Being a mortgage originator means that you will spend the majority of your time looking for new clients who want to buy a home or commercial real estate. You may work for a bank, credit union, or mortgage company. There is a lot of flexibility in this line of work. Depending on what a person does best, they may stay in the office and look for clients by phone or online, or they may go out and market with other people in the business. As time goes on, most will find their niche and learn what works best for them.
It is not a job for everyone, and it has a specific skillset that you must be good at to succeed. First off, you will need to have patience. Since these are such big deals that involve a lot of money, you can't expect to be closing one every day. You will need to try and find as many potential customers as you can and wait for them to pay off. You must be able to find the balance between not being pushy and staying on people’s minds, so they will stick with you when they are ready to sign. Being able to get your potential customers to trust you will help ensure that you are the one they sign with. A popular way that people go about finding their customers is to hold a seminar to show the property for sale. Others may try telemarketing or handing out flyers. The best way to watch your business grow in this field is to be an honest, hard worker. Then you will get a good reputation, and hopefully the referrals come to you.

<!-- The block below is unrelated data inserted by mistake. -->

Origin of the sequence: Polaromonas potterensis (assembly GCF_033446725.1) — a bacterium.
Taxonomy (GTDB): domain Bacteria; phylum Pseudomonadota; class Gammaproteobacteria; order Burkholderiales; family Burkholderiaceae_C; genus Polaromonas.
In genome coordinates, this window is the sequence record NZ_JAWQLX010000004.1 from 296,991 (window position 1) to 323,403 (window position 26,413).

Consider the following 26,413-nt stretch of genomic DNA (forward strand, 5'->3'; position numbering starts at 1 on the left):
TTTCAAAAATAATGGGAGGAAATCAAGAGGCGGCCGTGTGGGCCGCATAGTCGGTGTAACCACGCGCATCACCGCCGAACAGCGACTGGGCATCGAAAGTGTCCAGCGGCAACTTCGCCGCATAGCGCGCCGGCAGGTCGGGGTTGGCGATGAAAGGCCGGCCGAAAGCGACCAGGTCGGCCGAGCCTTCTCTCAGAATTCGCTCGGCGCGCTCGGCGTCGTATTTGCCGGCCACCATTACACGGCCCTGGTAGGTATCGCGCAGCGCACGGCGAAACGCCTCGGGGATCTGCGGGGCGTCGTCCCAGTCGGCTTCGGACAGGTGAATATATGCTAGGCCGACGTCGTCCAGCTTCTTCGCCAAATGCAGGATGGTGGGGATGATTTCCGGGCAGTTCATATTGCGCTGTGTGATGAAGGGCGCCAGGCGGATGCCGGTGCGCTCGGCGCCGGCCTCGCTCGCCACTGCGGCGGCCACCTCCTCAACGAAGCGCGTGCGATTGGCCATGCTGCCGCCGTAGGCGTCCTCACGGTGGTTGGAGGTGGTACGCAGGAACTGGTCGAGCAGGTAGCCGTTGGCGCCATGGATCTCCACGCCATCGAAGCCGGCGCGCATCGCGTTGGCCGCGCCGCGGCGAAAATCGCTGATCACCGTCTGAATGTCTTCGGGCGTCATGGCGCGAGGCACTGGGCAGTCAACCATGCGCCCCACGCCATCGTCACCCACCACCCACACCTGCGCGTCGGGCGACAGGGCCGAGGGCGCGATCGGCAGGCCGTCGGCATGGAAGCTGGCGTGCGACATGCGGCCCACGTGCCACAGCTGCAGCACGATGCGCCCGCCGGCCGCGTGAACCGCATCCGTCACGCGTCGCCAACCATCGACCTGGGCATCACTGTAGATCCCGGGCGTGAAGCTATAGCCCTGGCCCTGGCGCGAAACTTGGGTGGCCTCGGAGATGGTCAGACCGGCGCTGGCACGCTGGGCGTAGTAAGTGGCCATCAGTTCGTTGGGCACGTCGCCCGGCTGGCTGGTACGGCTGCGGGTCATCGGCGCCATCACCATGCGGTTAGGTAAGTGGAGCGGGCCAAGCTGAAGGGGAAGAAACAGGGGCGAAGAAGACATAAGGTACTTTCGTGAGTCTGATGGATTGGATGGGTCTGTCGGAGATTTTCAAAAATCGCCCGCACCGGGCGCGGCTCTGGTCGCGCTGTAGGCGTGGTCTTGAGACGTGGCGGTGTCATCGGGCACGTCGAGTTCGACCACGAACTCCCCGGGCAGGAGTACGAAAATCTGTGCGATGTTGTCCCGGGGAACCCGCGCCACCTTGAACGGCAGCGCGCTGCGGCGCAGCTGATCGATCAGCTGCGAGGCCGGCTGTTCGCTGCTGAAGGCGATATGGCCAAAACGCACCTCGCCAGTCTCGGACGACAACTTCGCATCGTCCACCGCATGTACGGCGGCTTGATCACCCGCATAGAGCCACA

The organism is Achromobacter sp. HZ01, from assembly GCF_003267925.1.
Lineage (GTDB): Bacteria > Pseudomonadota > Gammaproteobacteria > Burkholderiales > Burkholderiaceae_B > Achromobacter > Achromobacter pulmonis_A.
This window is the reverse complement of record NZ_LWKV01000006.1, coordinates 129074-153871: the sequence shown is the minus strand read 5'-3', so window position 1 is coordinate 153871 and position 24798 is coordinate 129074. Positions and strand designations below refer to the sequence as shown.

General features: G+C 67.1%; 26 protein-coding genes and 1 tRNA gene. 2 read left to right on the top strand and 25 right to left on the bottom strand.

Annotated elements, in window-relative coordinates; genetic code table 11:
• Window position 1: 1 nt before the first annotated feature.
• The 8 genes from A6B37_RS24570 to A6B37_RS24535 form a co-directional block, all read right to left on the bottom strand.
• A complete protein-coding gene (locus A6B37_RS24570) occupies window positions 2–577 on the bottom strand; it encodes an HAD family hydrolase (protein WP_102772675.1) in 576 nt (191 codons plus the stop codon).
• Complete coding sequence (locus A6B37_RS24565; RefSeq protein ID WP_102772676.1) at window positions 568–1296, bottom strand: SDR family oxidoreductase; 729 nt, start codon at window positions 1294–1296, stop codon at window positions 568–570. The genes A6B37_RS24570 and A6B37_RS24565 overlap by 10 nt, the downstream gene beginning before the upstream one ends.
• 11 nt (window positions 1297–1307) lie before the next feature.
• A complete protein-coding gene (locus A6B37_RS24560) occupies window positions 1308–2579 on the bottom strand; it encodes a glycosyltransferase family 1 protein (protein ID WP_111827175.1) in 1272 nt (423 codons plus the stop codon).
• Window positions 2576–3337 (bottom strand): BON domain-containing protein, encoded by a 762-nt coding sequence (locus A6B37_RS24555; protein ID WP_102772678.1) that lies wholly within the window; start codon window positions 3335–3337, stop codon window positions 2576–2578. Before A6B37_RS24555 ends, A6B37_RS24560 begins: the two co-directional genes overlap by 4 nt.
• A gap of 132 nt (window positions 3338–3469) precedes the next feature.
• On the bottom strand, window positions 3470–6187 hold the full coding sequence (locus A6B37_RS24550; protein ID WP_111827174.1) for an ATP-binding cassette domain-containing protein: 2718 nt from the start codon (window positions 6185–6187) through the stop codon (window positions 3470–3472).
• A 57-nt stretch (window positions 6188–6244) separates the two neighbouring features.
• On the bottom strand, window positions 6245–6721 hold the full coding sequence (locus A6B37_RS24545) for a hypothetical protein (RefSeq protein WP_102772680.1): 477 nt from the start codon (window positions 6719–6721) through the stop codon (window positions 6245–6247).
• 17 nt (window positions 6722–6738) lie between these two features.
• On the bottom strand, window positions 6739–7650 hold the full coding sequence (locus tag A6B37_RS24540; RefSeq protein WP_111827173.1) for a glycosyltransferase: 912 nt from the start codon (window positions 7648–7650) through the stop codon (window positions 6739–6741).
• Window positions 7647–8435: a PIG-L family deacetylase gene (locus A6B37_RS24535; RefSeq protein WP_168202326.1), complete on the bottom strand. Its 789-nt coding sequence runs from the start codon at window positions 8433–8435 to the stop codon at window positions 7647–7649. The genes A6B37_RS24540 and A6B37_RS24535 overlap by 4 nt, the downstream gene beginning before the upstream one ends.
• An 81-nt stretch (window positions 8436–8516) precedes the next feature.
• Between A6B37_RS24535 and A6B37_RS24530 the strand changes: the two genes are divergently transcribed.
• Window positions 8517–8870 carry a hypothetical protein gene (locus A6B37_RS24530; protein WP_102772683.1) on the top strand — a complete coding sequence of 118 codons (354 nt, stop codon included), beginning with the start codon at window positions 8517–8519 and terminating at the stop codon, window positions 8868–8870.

There are no set educational requirements. Some companies may require a bachelor’s degree, while others may take you on if they see potential in you. You will have to take at least 20 hours of pre-license courses to satisfy the SAFE act.
Mortgage Originator Tasks
Develop referral base of other banks, agents, attorneys, CPAS, appraisers, realtors, and builders.
Ensure a continual volume of loan clients, applications, and closings for purchase or refinance.
Assist potential borrowers in loan application process and complete documentation for loan products.
Identify financial needs, make proposals, and close business of borrowers.
Assign approved applications to a processor for the closing process.